Nose-to-tail butchering. Hyper-local ingredients. Eco-friendly cleaning supplies. For Jason Dwight, Persepshen’s executive chef and co-owner, there is no such thing as being too sustainable.

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Part of the fun with dining at Persepshen is the ever-changing menu, but some variation of their famed charcuterie board is typically available.
It’s a way of life for Dwight, who grew up watching his grandparents utilize everything out of necessity. When he and his wife (Persepshen co-owner and executive pastry chef Katherine Dwight) discussed opening a restaurant, they envisioned an environment that emulated their home life: growing fruits and vegetables, ensuring nothing goes to waste, and not using harsh chemicals for cleaning.

“We’re going to employ the same ethos as we do (with) our lifestyle,” Dwight says.

In an industry notorious for razor-thin profit margins, spending more for better products is often a hard sell, Dwight says, but for his business, it was non-negotiable.

“Just to save a few hundred dollars a week by not doing so wasn’t even an option for us," he says.

The Dwights work with a host of Arizona-based farms and ranches to supply everything for the restaurant and if they can’t get something locally, they do without it. When at the mercy of local supply chains, an evolving menu is par for the course. Persepshen’s menu changes each Friday based on the produce and cuts of meat currently available.

“As a chef, it’s exciting,” Dwight says. “I love being able to create new things and new flavors.”

Dwight doesn’t consider Persepshen to be a pioneer of the local-first movement, explaining that “people lived this way before we were alive," but his restaurant has been a positive influence throughout the Valley’s local dining scene. By introducing fellow chefs to high-quality items available in the state, Dwight has seen a gradual shift in demand for local suppliers.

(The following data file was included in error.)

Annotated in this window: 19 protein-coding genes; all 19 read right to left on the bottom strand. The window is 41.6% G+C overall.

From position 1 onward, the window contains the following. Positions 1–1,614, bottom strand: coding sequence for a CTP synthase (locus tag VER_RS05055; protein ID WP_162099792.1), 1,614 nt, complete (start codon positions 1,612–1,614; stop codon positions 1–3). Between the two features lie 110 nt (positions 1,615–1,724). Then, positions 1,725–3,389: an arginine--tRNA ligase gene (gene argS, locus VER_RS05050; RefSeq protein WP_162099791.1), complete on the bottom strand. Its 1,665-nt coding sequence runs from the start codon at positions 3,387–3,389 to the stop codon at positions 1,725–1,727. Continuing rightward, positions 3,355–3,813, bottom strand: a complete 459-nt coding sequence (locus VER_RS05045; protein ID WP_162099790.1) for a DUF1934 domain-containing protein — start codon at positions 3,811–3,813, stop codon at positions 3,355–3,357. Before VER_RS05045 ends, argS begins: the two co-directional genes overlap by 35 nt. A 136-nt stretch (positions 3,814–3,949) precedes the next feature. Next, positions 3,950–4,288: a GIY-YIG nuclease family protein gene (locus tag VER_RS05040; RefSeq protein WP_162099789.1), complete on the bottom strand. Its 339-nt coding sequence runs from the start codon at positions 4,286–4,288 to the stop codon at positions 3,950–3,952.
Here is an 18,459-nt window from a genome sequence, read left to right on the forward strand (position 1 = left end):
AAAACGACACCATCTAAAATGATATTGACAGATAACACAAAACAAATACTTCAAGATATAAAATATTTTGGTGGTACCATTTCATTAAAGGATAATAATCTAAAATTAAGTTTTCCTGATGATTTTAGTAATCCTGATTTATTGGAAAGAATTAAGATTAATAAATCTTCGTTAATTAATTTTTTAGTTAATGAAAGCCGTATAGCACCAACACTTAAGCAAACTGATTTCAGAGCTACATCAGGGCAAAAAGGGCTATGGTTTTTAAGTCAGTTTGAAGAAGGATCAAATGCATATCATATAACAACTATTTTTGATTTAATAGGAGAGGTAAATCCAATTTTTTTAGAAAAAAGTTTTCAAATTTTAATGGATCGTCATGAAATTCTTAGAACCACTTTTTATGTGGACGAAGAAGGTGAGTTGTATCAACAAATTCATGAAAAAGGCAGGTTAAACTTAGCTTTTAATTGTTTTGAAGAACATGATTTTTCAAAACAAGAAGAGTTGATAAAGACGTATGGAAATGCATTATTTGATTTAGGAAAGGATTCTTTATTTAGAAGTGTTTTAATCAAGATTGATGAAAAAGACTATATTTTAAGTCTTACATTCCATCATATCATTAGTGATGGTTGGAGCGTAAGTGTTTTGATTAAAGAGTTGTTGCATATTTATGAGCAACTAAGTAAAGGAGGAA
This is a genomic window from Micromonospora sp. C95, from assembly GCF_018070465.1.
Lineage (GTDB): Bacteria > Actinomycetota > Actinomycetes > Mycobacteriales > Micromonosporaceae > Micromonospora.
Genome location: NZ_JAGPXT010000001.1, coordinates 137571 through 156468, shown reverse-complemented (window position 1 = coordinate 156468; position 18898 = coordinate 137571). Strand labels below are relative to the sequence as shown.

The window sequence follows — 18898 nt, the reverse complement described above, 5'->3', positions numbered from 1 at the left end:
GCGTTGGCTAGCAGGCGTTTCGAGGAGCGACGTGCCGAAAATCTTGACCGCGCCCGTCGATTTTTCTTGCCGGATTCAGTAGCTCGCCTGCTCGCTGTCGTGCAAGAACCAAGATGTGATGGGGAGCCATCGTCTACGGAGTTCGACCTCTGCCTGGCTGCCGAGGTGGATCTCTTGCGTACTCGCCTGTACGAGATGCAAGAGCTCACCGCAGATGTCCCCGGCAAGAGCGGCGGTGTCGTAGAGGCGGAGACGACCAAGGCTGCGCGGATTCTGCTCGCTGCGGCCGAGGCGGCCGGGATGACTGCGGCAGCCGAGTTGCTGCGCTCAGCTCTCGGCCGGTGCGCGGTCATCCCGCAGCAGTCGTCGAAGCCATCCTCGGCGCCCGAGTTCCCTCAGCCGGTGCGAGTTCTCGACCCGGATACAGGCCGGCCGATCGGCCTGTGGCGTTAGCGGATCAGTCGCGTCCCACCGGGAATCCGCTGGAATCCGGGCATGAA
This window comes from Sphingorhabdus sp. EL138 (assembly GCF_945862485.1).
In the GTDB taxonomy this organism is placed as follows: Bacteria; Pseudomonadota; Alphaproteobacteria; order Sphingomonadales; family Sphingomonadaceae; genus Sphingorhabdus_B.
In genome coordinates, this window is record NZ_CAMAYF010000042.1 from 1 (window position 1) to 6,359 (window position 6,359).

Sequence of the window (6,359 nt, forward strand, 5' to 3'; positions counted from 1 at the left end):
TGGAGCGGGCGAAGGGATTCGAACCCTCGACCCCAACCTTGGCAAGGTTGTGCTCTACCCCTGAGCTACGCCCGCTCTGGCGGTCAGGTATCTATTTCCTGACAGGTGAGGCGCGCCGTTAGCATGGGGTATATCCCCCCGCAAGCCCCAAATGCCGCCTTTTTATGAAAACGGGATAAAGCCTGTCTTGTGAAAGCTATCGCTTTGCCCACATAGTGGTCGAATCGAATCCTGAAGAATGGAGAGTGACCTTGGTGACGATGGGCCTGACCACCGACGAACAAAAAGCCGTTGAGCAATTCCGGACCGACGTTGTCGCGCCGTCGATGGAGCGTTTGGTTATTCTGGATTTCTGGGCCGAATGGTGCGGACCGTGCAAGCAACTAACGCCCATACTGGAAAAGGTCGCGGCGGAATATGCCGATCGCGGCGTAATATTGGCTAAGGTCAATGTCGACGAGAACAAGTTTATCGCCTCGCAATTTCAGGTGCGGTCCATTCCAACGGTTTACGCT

“It feels good,” he says. “That’s one less establishment contributing to the commodity cycle.”

Sin Muerte

817 North First Street
With the growing discourse around the environmental impacts of raising animals on a mass-production scale, Micheal Babcock, co-founder of Instrumental Hospitality Group, knew something needed to change. Instrumental Hospitality's first concept, Belly, features many vegetarian options on its menu. The group's newest concept, Sin Muerte, takes things a step further and is entirely vegetarian.

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At Sin Muerte, diners can enjoy novel takes on classic meat and seafood dishes, like this enoki mushroom calamari.
Cassie Brucci
This wasn’t because of Babcock’s personal dietary choices — in fact, none of the owners are vegetarian or vegan — but because he “felt compelled to be part of a forward-thinking movement of chefs and restaurateurs” eschewing traditional meat and seafood-laden menus for sustainable alternatives.

The Sin Muerte menu is a mix of vegetarian items and creative plant-based takes on traditional meat dishes. As with other Instrumental Hospitality restaurants, Sin Muerte purchases most of its ingredients from local Arizona vendors.

“Our chickpeas come from Ramona Farms, and our flour comes from Hayden Flour Mills,” Babcock says. “So when you eat our classic hummus dip, you’re eating Arizona up all in one bite.”

Sin Muerte’s veggie-forward approach has helped Babcock deepen his relationship with Valley farmers and take a hands-on approach to sourcing.

“By restricting ourselves to just vegetables, we’re able to tap into so many local makers and growers of food. It’s really inspiring,” Babcock says. “It’s the most challenging restaurant of my career and the most meaningful one.”
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Cassie Brucci is a freelance writer covering food, beverage, and culture. She's lived in the Valley off and on since she was 4 years old and has never met a sandwich she didn't like.
Contact: Cassie Brucci